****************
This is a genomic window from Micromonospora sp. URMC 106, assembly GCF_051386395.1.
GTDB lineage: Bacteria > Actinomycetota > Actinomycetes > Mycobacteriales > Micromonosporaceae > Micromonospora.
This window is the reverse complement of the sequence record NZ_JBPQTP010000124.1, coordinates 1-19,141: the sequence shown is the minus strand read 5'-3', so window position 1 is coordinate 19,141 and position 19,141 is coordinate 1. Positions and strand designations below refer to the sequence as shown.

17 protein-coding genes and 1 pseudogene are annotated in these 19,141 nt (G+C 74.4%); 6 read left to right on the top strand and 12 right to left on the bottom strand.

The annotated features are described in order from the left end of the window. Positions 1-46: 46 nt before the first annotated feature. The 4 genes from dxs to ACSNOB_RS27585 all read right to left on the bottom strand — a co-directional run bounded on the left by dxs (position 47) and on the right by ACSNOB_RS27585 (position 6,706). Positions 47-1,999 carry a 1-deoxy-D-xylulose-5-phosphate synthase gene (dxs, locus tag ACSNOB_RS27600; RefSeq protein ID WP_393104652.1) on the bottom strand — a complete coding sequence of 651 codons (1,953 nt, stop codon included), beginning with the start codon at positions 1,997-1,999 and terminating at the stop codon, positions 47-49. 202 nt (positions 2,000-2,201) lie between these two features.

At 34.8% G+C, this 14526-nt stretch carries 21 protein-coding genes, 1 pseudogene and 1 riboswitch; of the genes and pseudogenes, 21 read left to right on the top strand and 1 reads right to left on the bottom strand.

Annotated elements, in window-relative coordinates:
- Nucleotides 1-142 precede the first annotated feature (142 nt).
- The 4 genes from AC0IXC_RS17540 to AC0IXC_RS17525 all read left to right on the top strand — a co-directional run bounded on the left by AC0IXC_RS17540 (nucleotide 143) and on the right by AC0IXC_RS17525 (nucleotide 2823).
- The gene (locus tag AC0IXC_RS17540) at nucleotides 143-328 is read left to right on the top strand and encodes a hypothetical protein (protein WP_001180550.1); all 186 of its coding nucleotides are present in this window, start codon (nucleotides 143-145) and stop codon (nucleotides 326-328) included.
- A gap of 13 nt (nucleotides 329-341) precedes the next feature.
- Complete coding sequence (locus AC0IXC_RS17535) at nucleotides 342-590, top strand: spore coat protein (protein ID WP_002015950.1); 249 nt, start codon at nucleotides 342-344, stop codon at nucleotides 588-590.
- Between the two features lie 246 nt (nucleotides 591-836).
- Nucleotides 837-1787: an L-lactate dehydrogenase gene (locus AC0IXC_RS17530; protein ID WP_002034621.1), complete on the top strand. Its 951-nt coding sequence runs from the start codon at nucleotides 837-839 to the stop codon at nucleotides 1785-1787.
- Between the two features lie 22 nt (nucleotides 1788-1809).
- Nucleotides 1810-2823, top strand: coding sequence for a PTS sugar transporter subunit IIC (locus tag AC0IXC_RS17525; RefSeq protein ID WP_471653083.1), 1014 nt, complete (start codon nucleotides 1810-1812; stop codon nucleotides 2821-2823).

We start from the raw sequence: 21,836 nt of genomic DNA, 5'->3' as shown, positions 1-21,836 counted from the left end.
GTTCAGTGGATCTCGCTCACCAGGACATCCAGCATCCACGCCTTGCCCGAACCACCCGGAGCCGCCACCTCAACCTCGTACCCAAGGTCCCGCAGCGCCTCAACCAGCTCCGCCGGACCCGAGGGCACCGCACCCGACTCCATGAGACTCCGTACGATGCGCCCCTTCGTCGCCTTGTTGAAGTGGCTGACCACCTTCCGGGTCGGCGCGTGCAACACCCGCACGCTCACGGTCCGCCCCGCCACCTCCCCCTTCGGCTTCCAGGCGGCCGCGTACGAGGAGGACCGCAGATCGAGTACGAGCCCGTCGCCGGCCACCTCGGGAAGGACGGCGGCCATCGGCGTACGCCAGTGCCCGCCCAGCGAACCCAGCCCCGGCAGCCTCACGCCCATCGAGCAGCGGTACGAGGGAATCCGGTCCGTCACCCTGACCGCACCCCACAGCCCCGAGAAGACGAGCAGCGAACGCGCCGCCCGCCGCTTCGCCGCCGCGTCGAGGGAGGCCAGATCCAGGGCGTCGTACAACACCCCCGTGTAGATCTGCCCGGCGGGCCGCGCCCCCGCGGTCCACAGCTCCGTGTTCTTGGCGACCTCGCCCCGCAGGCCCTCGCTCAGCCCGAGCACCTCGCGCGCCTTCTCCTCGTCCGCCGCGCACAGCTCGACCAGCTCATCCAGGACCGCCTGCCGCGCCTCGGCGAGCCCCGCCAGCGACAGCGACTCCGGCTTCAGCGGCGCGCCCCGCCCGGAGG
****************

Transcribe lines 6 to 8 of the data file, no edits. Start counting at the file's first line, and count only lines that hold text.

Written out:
At 34.8% G+C, this 14526-nt stretch carries 21 protein-coding genes, 1 pseudogene and 1 riboswitch; of the genes and pseudogenes, 21 read left to right on the top strand and 1 reads right to left on the bottom strand.

Annotated elements, in window-relative coordinates:
- Nucleotides 1-142 precede the first annotated feature (142 nt).